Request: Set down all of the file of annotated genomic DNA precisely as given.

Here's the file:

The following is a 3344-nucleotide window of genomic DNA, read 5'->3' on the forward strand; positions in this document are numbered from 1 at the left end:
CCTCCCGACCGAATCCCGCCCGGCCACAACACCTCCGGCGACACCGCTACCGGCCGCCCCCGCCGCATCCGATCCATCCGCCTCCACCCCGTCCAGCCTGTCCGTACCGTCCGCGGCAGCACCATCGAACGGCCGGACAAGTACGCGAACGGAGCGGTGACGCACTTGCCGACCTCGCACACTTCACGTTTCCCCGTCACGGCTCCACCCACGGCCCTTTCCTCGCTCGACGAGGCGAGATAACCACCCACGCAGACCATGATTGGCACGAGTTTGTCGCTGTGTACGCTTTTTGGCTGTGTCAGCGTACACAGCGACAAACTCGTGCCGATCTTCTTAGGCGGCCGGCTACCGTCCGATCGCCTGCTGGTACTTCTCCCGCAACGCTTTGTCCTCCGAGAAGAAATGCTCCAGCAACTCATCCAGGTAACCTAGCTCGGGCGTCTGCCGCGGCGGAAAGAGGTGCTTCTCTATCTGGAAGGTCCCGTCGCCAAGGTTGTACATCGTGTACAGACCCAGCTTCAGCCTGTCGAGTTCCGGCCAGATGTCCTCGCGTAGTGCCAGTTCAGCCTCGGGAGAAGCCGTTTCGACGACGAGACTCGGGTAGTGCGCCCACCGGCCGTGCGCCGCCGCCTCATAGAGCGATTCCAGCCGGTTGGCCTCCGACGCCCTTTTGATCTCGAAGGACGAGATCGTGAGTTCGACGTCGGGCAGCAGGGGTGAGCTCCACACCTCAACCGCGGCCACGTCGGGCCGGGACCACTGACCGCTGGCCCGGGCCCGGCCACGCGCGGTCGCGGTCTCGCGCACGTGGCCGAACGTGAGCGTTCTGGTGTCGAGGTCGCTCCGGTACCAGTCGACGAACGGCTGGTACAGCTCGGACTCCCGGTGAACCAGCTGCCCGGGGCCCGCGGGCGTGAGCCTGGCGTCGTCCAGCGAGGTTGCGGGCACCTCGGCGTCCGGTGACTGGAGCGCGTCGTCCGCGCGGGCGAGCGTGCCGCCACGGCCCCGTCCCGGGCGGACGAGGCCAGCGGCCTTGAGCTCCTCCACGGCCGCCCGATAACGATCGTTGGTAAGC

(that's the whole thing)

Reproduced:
The following is a 3344-nucleotide window of genomic DNA, read 5'->3' on the forward strand; positions in this document are numbered from 1 at the left end:
CCTCCCGACCGAATCCCGCCCGGCCACAACACCTCCGGCGACACCGCTACCGGCCGCCCCCGCCGCATCCGATCCATCCGCCTCCACCCCGTCCAGCCTGTCCGTACCGTCCGCGGCAGCACCATCGAACGGCCGGACAAGTACGCGAACGGAGCGGTGACGCACTTGCCGACCTCGCACACTTCACGTTTCCCCGTCACGGCTCCACCCACGGCCCTTTCCTCGCTCGACGAGGCGAGATAACCACCCACGCAGACCATGATTGGCACGAGTTTGTCGCTGTGTACGCTTTTTGGCTGTGTCAGCGTACACAGCGACAAACTCGTGCCGATCTTCTTAGGCGGCCGGCTACCGTCCGATCGCCTGCTGGTACTTCTCCCGCAACGCTTTGTCCTCCGAGAAGAAATGCTCCAGCAACTCATCCAGGTAACCTAGCTCGGGCGTCTGCCGCGGCGGAAAGAGGTGCTTCTCTATCTGGAAGGTCCCGTCGCCAAGGTTGTACATCGTGTACAGACCCAGCTTCAGCCTGTCGAGTTCCGGCCAGATGTCCTCGCGTAGTGCCAGTTCAGCCTCGGGAGAAGCCGTTTCGACGACGAGACTCGGGTAGTGCGCCCACCGGCCGTGCGCCGCCGCCTCATAGAGCGATTCCAGCCGGTTGGCCTCCGACGCCCTTTTGATCTCGAAGGACGAGATCGTGAGTTCGACGTCGGGCAGCAGGGGTGAGCTCCACACCTCAACCGCGGCCACGTCGGGCCGGGACCACTGACCGCTGGCCCGGGCCCGGCCACGCGCGGTCGCGGTCTCGCGCACGTGGCCGAACGTGAGCGTTCTGGTGTCGAGGTCGCTCCGGTACCAGTCGACGAACGGCTGGTACAGCTCGGACTCCCGGTGAACCAGCTGCCCGGGGCCCGCGGGCGTGAGCCTGGCGTCGTCCAGCGAGGTTGCGGGCACCTCGGCGTCCGGTGACTGGAGCGCGTCGTCCGCGCGGGCGAGCGTGCCGCCACGGCCCCGTCCCGGGCGGACGAGGCCAGCGGCCTTGAGCTCCTCCACGGCCGCCCGATAACGATCGTTGGTAAGC